GPBAR1 Agonism Improves Glucose Metabolism and Decreases Gallbladder Emptying in Mice
Abstract Number: 1003-P
Authors: JAMES HUBERT, ANDREA NAWROCKI, MARIA TRUJILLO, MARYANN POWLES, JAMES ORMES, RAVI KURUKULASURIYA, JAMES DELLUREFICIO, SHRENIK K. SHAH, SELENA FUNG, BOWEI WANG, JASON SZEWCZYK, RAVI P. NARGUND, DONALD J. MARSH, ROBERT J. DEVITA, ALESSANDRO POCAI
Institutions: Rahway, NJ
Results: Therapies that increase the circulating concentrations of insulin, like sulfonylureas and related insulin secretagogues, have proven beneficial in the treatment of T2D. DPP-4 inhibitors and peptidyl GLP-1 (glucagon-like peptide-1) mimetics represent new anti-diabetic agents that increase insulin secretion in a glucose-dependent manner, with little or no risk of hypoglycemia. GPBAR1 (G Protein Bile Acid Receptor 1) is a G protein-coupled receptor activated by hydrophobic bile acids and is expressed in enteroendocrine intestinal L cells, which secrete GLP-1. GPBAR1 activation promotes GLP-1 secretion in a murine enteroendocrine cell line. In this study, we examined whether acute administration of compound A, a small molecule GPBAR1 agonist, improves glucose metabolism in mice and if this effect is associated with changes in circulating GLP-1 levels. We also tested the effect of compound A on gallbladder emptying in mice since GPBAR1 activation has been linked to the disruption of gallbladder smooth muscle function.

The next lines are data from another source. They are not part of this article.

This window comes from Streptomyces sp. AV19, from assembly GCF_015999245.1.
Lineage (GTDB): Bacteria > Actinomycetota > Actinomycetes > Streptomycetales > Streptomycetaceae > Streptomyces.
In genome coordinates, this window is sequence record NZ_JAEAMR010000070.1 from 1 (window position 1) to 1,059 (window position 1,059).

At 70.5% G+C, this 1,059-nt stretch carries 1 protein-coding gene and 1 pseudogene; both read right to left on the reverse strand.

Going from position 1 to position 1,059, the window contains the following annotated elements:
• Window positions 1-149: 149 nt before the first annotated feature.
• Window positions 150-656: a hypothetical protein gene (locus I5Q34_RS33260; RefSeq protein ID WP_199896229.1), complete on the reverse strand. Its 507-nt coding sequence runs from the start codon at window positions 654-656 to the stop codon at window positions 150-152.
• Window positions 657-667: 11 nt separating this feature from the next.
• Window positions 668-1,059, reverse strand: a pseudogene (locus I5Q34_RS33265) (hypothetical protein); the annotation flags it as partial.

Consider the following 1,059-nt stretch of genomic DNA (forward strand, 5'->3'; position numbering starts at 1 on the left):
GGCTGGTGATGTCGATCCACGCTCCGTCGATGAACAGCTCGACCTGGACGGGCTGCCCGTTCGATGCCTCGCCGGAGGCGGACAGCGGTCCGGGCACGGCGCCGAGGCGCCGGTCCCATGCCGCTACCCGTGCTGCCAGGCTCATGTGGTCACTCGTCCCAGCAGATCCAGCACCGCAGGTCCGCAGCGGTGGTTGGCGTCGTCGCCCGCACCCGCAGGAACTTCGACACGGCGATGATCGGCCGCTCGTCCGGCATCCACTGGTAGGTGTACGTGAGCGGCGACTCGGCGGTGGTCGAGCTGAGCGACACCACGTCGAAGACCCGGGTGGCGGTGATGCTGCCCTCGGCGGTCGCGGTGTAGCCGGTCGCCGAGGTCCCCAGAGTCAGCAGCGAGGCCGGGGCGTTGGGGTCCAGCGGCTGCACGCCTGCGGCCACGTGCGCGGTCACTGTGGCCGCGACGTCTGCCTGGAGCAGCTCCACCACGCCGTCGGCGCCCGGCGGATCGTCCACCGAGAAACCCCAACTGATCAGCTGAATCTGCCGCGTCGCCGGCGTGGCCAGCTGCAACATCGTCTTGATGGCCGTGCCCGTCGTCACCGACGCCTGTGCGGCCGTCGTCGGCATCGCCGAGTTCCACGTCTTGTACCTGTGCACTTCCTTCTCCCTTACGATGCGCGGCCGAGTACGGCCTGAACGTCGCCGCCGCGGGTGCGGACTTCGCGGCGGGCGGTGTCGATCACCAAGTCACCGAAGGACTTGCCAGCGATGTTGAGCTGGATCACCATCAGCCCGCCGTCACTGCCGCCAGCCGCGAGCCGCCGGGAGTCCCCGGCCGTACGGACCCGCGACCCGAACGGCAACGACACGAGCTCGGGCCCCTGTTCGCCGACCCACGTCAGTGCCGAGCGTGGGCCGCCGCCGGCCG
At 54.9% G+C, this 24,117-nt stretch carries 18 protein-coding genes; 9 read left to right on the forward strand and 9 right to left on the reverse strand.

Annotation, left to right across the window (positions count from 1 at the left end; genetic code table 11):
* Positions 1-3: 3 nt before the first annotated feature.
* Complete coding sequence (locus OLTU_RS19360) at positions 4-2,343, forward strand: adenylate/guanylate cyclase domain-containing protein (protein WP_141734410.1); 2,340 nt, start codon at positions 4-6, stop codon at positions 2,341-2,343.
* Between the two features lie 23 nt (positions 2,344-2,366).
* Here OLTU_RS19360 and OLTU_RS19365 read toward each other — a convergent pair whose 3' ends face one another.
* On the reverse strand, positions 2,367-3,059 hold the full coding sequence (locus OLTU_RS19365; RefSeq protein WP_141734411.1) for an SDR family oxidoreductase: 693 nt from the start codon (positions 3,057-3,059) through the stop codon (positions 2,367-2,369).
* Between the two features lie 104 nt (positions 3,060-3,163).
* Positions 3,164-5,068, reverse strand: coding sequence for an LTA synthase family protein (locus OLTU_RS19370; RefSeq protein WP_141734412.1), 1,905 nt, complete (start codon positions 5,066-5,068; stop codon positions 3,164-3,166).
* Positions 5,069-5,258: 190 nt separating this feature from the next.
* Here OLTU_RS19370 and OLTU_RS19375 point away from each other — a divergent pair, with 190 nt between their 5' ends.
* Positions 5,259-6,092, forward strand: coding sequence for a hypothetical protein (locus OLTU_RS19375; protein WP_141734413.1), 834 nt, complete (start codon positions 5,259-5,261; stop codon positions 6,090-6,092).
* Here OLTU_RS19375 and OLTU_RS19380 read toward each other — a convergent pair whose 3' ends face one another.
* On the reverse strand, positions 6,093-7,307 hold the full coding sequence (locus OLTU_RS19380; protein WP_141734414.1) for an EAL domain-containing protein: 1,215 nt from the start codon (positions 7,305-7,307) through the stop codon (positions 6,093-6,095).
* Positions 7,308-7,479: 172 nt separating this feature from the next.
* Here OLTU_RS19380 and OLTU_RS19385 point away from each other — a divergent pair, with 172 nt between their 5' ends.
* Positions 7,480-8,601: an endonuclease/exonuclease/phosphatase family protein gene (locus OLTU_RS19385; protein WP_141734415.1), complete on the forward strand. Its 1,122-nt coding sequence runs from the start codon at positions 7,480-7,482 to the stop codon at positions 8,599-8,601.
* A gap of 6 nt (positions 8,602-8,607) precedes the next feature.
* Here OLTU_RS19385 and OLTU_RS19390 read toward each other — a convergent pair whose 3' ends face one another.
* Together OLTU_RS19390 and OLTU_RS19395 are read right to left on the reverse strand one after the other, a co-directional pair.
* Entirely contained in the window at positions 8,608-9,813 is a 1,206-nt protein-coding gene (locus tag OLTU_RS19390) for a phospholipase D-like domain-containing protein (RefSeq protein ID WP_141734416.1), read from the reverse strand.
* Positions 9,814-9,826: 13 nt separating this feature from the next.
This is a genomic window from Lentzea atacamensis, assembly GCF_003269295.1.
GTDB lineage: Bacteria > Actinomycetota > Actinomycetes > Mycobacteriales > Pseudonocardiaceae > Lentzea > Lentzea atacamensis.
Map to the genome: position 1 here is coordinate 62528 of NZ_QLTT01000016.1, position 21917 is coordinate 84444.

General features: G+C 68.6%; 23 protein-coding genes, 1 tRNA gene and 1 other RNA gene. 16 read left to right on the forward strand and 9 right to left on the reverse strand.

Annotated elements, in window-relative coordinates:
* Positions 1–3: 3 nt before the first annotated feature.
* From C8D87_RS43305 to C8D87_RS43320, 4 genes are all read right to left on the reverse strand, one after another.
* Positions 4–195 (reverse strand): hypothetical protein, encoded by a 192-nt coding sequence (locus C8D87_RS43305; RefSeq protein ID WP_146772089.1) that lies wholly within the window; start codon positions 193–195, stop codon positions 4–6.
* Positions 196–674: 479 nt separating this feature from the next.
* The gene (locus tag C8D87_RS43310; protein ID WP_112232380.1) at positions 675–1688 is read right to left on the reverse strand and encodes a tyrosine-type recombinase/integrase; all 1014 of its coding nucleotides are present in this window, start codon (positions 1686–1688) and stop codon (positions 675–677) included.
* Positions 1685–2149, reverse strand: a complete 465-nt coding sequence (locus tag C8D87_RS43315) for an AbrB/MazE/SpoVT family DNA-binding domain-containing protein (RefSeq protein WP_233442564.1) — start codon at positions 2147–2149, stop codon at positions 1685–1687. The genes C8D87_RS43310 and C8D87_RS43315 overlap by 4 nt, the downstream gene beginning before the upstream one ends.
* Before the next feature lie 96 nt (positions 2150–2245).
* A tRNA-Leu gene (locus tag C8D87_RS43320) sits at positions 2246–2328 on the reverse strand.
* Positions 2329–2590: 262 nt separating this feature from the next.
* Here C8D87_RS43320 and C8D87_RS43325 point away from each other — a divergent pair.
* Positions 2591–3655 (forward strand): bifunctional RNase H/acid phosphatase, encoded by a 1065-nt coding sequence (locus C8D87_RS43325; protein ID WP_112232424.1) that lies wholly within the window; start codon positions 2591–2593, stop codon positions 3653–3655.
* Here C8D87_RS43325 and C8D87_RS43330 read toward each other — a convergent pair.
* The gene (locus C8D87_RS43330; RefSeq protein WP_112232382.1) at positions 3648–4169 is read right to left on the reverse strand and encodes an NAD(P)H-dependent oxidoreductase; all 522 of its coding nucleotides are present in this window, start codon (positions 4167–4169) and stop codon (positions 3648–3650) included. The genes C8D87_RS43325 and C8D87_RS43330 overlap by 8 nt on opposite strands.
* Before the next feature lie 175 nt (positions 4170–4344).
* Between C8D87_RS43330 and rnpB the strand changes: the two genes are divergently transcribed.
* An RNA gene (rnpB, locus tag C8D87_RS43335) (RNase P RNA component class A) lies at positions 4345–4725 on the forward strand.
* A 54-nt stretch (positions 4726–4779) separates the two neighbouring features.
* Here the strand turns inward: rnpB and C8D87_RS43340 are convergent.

Oral administration of compound A (mEC50= 25 nM) at 30 and 100 mg/kg led to an acute increase in plasma GLP-1 levels by 4- and 8-fold respectively vs. vehicle-treated mice. In addition, compound A, dosed 30 min before an oral glucose tolerance test (OGTT) led to a dose-dependent decrease in glucose excursion with complete suppression achieved at 30 mg/kg. Finally, compound A (30 mg/kg) and the positive control Devazepide (CCK-1 receptor antagonist) completely blocked both, CCK- and egg-yolk-induced gallbladder emptying.
In conclusion, small molecule GPBAR1 agonists represent a new class of GLP-1 secretagogues with potential for the management of diabetes. The effects of decreased gallbladder emptying by GPBAR1 and the potential to increase the risk of gallstone disease require further evaluation.